Newest Yamaha is almost as fast as the R1 but a couple grand less
Hidden in the middle of the Yamaha 2016 new model presentation was what may be the best performance buy in the company’s lineup: the new YZF-R1S.
You may have heard about the all-powerful, all-conquering YZF-R1 and R1M, two all-out performance liter bikes that’ll keep you screaming through entire corners and even well down the straights. Problem is, those bikes cost a lot of money — over the 20 grand mark for the ultimate R1M ($21,990) and $16,490 for the R1. But starting in February you’ll be able to purchase most of that performance for $14,990 in the new YZF-R1S. That $1,500 — or $7,500 — could mean the difference between buying a performance bike and buying a commuter.
“We noticed that in the 1000cc category a lot of guys never go to the track,” said Derek Brooks, Yamaha product planning manager. “Only 8 percent of owners ever took their bikes to the track.”
That doesn’t mean those buyers don’t want the same performance they would want in a track bike, though. So Yamaha made a few minor changes to the YFZ-R1 and will soon offer the new YZF-R1S, taking pains to ensure that the new creation “…isn’t just a detuned R1.”
The R1S offers the same electronics found on the R1, including slide control and wheelie control.
The biggest difference is that the R1S has steel connecting rods instead of titanium, the slightly greater mass of the steel limiting top-end revs and thus peak horsepower. However, just below the peak (and in fact all the way down to idle), the power and torque curves from the 998cc four-cylinder are almost exactly the same. Plus, you still get the sophisticated electronics of the R1 that come with Yamaha’s six-axis Inertial Measuring Unit, what Yamaha calls “3D controllability.” That includes: traction control, slide control, anti-wheelie control, launch control, ABS and Yamaha’s Unified Braking System. Together they and the R1S will help riders get the most out of their bikes in a safer way.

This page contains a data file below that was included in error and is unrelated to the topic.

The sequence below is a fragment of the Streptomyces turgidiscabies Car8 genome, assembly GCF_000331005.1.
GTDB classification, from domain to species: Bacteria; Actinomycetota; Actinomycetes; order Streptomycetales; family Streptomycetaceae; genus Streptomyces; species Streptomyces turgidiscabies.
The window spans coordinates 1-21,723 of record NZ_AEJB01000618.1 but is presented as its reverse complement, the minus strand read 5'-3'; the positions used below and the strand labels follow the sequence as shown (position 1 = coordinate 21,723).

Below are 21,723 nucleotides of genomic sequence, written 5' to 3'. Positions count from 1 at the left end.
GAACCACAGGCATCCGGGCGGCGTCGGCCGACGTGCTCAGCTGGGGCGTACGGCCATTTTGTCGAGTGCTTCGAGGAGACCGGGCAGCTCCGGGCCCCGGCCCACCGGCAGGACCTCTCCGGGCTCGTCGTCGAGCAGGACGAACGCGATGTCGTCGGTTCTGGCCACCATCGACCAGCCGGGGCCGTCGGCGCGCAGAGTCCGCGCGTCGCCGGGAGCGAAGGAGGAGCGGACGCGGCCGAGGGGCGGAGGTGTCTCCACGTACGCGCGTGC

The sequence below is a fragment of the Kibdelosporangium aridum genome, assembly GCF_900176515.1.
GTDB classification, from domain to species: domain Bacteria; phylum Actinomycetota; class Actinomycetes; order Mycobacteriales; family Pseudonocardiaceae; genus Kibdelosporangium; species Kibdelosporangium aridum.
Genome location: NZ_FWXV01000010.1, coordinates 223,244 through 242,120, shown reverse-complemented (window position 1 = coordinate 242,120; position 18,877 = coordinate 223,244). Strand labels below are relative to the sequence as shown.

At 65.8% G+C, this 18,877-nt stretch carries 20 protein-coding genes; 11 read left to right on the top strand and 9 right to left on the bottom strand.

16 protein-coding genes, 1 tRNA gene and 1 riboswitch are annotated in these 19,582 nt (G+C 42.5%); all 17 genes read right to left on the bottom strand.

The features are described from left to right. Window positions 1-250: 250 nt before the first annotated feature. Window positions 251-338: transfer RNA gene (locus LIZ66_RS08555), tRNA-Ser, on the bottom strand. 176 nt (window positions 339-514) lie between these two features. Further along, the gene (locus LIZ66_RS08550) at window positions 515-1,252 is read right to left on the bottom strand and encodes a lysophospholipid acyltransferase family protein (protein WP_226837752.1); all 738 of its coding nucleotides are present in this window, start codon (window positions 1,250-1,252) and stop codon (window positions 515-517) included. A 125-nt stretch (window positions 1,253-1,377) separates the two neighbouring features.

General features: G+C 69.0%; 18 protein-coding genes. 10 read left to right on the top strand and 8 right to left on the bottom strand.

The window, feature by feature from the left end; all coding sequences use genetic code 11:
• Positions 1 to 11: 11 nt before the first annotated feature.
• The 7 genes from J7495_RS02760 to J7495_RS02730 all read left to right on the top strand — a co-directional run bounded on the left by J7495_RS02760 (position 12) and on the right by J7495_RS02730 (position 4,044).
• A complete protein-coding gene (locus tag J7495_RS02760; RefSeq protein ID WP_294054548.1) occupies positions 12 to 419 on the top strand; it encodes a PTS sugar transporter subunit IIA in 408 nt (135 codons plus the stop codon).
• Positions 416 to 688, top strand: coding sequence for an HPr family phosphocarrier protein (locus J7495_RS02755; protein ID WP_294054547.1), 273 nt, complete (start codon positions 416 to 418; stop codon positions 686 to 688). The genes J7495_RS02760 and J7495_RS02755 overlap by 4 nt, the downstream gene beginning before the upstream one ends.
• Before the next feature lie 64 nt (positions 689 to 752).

True to motorcycle industry custom, Yamaha would not say exactly how much power and torque are lopped off the top, but on a chart it looked like very little. Other differences include an aluminum oil pan instead of magnesium, five-spoke aluminum wheels instead multispoke mags, and the Quick Shift QSS becomes an option instead of standard.
“The previous R1 was only $500 less than this bike,” Brooks pointed out. “So to go from the previous R1 to this bike with all the engine and chassis performance certainly is a great value.”
There are other 1000cc superbikes out there, and the manufacturers of each think its offering represents a great value, but the presence of the electronic controls certainly separates the R1S from some, if not most, of the field and make it a bargain worth looking at. You have until February, after all.